Learn more about Peltz-Steele v. UMass Faculty Federation at Court Listener (complaint) and the Liberty Justice Center. The case is now on appeal in the First Circuit as no. 22-1466 (PACER paywall). Please direct media inquiries to Kristen Williamson.

Thursday, July 14, 2022

Horn-blowing law survives First Amendment challenge

Image by allispossible.org.uk CC BY-NC-SA 2.0 via Flickr
A citation for unreasonable horn-blowing is not defective under the First Amendment, the Massachusetts Appeals Court held in February.

The appellant sought relief from a civil motor vehicle infraction carrying a $55 fine. The court set out the facts:

On October 16, 2017, police officers were working as part of a detail as a construction site was being set up at an intersection at the Middlesex Turnpike, "a busy public way in Burlington." This was "causing major traffic delays." [Appellant] pulled into the intersection, "grew impatient," honked his vehicle's horn, and yelled at the officers. "This startled construction workers." [Appellant] drove closer to one of the police officers, honked his vehicle's horn, and insulted the officer. The officer stopped [appellant] and issued him a citation for fifty-five dollars for unnecessarily honking his horn.

The pertinent Massachusetts statute declares: "No person operating a motor vehicle shall sound a bell, horn or other device, nor in any manner operate such motor vehicle so as to make a harsh, objectionable or unreasonable noise." The appellant challenged the statute as unconstitutionally vague and unconstitutionally overbroad facially and as applied.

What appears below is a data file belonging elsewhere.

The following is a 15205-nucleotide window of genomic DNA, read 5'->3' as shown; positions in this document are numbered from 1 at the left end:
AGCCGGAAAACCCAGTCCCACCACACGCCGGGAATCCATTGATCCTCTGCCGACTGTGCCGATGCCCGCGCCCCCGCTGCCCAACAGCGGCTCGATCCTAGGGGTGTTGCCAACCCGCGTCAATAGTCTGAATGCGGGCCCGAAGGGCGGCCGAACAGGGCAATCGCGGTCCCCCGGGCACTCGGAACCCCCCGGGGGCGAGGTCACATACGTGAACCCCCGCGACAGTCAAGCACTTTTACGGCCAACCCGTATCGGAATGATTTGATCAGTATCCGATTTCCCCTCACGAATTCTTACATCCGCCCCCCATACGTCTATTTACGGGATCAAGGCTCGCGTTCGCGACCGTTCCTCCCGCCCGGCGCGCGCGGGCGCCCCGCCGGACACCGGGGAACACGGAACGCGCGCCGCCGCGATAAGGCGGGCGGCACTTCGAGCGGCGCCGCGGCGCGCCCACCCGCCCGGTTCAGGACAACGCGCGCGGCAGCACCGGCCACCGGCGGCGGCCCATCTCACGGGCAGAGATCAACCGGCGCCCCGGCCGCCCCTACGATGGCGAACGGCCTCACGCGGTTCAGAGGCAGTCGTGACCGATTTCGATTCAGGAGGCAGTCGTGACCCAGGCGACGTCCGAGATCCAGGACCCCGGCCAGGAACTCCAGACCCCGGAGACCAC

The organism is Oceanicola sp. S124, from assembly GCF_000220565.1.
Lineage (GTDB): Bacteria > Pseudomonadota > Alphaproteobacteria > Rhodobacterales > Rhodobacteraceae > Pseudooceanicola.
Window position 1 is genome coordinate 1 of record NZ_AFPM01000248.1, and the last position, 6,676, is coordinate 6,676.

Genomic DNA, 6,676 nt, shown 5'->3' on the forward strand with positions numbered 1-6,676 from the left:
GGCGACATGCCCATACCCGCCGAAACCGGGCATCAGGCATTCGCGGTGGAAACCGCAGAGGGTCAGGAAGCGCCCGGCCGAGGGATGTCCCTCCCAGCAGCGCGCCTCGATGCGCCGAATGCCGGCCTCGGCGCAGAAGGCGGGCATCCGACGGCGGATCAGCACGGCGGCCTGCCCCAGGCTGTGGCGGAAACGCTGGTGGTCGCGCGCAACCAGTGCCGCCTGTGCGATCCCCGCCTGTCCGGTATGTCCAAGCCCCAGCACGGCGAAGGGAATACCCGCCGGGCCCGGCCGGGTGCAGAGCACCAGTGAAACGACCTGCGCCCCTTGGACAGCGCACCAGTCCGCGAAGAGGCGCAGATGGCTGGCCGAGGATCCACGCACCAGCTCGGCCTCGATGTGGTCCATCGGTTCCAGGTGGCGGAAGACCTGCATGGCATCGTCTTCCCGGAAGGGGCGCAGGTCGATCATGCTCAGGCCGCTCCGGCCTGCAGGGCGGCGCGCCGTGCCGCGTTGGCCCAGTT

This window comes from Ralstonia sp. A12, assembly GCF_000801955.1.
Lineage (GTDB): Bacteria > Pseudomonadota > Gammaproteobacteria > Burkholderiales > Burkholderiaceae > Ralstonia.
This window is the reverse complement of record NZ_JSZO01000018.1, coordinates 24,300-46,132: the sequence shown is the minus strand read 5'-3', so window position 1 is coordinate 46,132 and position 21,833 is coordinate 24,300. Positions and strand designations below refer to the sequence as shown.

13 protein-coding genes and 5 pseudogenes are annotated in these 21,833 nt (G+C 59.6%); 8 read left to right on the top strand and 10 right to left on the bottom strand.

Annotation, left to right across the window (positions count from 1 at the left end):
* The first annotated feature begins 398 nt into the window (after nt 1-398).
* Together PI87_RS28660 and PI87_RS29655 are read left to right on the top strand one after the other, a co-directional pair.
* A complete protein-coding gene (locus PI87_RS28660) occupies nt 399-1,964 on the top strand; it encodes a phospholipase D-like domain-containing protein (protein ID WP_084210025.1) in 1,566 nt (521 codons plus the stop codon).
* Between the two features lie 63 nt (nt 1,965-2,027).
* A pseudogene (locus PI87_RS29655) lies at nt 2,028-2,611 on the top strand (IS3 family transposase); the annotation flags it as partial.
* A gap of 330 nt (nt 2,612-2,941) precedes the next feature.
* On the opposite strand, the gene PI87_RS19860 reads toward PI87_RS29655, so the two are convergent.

In First Amendment vagueness analysis, the court explained, a statutory text may be informed by "reasonable construction." And this statute is informed, the court reasoned, by the administrative guidance of the Massachusetts Driver's Manual, a document publication of the Registry of Motor Vehicles. The manual specifies:

Use your horn to:

  • Warn pedestrians or other drivers of possible trouble
  • Avoid crashes

Do not use your horn to:

  • Show anger or complain about other drivers’ mistakes
  • Try to get a slower driver to move faster
  • Try to get other vehicles moving in a traffic jam

That guidance "comports with the common understanding of what uses of motor vehicle horns are objectionable," the court wrote, so "is not unconstitutionally vague."

The statute also was not substantially overbroad, facially or as applied, the court concluded.

The appellant looked to court decisions in Washington and Oregon striking laws against horn blowing as facially overbroad. But those laws were broader and swept into their prohibitions the use of horns for purposes unrelated to traffic, namely, expressive use in protests. The Massachusetts law pertains only in traffic scenarios.

The court rejected what it characterized as the appellant's after-the-fact effort to characterize his horn-blowing as a protest against police to articulate an as-applied overbreadth challenge. "Horn honking may be expressive when used as a form of protected protest," the court acknowledged. But that's not the same as appellant "honk[ing] his vehicle's horn out of impatience to show his anger at the police officer for creating a traffic jam."

Fine line, but I know it because I see it.

The case is Burlington Police Department v. Hagopian, No. 20-P-1371 (Mass. App. Ct. Feb. 22, 2022). Justice Joseph M. Ditkoff wrote the unanimous opinion of the panel.

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